Murder, conspiracy, radicalism, poverty, riot, violence, capitalism, technology: everything is up for
grabs in the early part of Victoria’s reign. Radical politicians, constitutional activists and trade unionists are being professionally assassinated.
When Josiah Ainscough of the Stockport Police thwarts an attempt on the life of the Chartist leader,
Feargus O’Connor, he receives public praise, but earns the enmity of the assassin, who vows to kill him.
‘Circles of Deceit’, the second of Paul CW Beatty’s Constable Josiah Ainscough’s historical murder
mysteries, gives a superb and electric picture of what it was to live in 1840s England. The novel is set in one of the most turbulent political periods in British history, 1842-1843, when liberties and constitutional change were at the top of the political agenda, pursued using methods fair or foul.
Paul CW Beatty is an unusual combination of a novelist and a research scientist. Having worked for
many years in medical research in the UK NHS and Universities, a few years ago he took an MA in Creative Writing at Manchester Metropolitan University emerging with a distinction.
His latest novel, Children of Fire, is a Victorian murder mystery set in 1841 at the height of the industrial revolution. It won the Writing Magazine’s Best Novel Award in November 2017 and is published by The Book Guild Ltd.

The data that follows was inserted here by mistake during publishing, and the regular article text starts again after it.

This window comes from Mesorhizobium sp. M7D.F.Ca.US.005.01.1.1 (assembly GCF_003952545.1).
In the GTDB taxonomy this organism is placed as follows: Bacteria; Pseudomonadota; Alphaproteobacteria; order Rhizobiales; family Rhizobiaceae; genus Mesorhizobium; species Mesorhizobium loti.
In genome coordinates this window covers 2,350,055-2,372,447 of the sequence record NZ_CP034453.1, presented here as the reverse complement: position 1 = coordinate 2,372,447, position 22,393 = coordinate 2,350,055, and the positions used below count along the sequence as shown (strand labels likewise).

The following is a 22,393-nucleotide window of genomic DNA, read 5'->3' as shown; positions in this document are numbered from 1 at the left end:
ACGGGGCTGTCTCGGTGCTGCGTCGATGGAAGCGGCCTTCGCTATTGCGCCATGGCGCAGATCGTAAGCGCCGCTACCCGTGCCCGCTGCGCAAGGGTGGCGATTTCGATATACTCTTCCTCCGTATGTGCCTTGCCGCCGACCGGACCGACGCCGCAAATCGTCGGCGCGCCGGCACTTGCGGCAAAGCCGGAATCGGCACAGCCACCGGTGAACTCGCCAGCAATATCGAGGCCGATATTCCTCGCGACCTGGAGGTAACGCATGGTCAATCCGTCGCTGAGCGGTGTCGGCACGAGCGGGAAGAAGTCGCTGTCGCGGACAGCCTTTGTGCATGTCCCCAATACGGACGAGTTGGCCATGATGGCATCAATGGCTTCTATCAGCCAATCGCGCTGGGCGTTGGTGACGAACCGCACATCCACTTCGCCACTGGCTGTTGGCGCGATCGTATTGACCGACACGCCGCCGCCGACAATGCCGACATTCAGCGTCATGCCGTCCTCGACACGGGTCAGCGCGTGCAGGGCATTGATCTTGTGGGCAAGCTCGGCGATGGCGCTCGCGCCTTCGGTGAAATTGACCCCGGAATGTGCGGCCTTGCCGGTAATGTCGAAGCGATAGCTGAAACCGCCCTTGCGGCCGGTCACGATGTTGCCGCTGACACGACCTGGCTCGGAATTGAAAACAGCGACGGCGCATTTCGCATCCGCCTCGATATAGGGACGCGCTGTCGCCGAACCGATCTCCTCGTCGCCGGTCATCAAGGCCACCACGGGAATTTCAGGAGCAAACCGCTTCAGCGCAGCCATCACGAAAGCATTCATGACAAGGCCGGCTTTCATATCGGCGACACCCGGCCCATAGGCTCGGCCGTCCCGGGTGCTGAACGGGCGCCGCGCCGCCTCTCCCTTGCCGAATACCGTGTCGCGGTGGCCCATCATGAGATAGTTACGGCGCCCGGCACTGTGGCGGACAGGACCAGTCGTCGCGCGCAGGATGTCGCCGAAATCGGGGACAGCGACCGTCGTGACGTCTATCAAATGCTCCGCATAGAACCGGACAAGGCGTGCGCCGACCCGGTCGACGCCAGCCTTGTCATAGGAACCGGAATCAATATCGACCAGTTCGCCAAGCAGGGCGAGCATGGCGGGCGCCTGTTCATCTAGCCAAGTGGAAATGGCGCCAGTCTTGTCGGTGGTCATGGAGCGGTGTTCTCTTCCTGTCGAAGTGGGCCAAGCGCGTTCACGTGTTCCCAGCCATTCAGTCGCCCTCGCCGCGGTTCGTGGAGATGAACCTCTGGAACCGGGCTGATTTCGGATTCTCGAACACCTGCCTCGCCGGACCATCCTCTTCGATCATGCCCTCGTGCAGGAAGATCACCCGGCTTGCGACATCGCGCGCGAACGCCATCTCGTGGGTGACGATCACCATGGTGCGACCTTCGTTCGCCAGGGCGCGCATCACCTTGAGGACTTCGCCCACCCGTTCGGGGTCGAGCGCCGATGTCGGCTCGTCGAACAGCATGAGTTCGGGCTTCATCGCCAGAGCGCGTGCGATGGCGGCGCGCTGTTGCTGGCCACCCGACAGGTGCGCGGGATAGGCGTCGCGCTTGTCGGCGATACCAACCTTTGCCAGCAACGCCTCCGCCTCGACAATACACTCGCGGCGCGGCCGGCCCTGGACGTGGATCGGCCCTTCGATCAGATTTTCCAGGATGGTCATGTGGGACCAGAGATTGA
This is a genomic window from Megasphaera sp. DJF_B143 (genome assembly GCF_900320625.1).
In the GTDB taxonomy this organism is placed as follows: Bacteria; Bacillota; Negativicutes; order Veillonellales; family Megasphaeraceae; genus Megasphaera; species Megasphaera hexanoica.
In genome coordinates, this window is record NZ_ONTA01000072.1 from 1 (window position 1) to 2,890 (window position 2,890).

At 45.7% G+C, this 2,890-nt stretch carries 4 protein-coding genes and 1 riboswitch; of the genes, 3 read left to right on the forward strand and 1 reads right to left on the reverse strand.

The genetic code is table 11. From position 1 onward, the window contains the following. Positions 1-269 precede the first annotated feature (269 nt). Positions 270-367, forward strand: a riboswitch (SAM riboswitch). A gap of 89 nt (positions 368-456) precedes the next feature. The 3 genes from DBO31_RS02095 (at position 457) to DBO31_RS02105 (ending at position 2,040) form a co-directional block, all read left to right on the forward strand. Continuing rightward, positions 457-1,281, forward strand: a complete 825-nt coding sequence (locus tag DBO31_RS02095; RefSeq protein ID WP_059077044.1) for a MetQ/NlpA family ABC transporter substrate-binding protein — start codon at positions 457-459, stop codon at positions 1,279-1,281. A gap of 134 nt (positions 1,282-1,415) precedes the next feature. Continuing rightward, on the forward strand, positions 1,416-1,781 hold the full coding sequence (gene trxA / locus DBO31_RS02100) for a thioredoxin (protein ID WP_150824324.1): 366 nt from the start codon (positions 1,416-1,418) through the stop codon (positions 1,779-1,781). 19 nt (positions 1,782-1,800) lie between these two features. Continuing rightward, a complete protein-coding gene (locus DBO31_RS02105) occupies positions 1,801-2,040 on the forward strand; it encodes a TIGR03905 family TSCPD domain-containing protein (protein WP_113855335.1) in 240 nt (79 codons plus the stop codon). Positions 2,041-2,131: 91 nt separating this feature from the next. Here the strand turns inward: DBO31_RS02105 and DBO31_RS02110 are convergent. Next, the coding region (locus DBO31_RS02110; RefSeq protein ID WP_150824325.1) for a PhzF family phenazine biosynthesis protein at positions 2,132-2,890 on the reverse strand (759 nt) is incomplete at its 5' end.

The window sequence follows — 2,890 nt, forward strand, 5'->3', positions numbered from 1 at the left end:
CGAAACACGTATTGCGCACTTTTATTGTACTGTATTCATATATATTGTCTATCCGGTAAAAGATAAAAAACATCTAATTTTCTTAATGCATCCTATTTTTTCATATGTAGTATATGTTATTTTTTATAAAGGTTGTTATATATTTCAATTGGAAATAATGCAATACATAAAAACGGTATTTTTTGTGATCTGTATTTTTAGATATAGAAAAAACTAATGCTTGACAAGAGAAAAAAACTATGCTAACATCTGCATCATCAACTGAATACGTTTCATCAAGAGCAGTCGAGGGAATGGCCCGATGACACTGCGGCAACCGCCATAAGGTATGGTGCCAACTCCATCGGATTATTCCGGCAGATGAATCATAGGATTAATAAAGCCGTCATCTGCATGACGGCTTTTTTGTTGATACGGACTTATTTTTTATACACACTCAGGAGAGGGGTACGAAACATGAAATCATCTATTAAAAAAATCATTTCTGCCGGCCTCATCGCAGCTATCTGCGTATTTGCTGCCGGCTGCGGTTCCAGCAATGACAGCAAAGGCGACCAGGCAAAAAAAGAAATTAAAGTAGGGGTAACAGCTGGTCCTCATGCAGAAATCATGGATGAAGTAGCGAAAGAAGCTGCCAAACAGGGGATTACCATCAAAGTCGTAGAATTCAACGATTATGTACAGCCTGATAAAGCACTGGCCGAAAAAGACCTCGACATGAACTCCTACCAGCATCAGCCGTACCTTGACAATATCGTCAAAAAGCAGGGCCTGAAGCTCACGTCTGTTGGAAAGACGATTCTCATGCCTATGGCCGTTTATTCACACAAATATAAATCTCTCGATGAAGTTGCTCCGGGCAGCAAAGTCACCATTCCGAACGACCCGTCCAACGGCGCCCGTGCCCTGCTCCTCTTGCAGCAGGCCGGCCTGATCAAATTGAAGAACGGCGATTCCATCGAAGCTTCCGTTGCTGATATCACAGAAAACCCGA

Paul lives near Manchester in the northwest of England. Children of Fire is set against the hills of the
Peak District as well as the canals and other industrial infrastructure of the Cottonopolis know as the City of Manchester.
This was a really good, historical political thriller. I got really into it partly because I’d studied the period of history and found the Chartists really fascinating and ahead of their time, and partly because it’s so well written and compelling.
Set in the 1840s, some years after Peterloo, during a time of strikes and upheaval, when the working class Chartists were requesting decent wages, the vote and other eminently understandable things to a 21st Century reader, but the government and factory owners of the day often vehemently disagreed with these requests.
Constable Josiah Ainscough becomes involved with the movement, one he has sympathies for, after thwarting an assassin at a meeting. He then goes undercover and discovers a plot that goes all the way to the top.
He also falls in love and that makes it personal. Using his clever wits and nose for a conspiracy he keeps digging, hunting for the mysterious assassin and their master.
Highly enjoyable even if politics (of any period) leaves you cold, although I enjoyed that element too.
*I was kindly gifted a copy of this book in exchange for taking part in the blog tour but all opinions remain my own.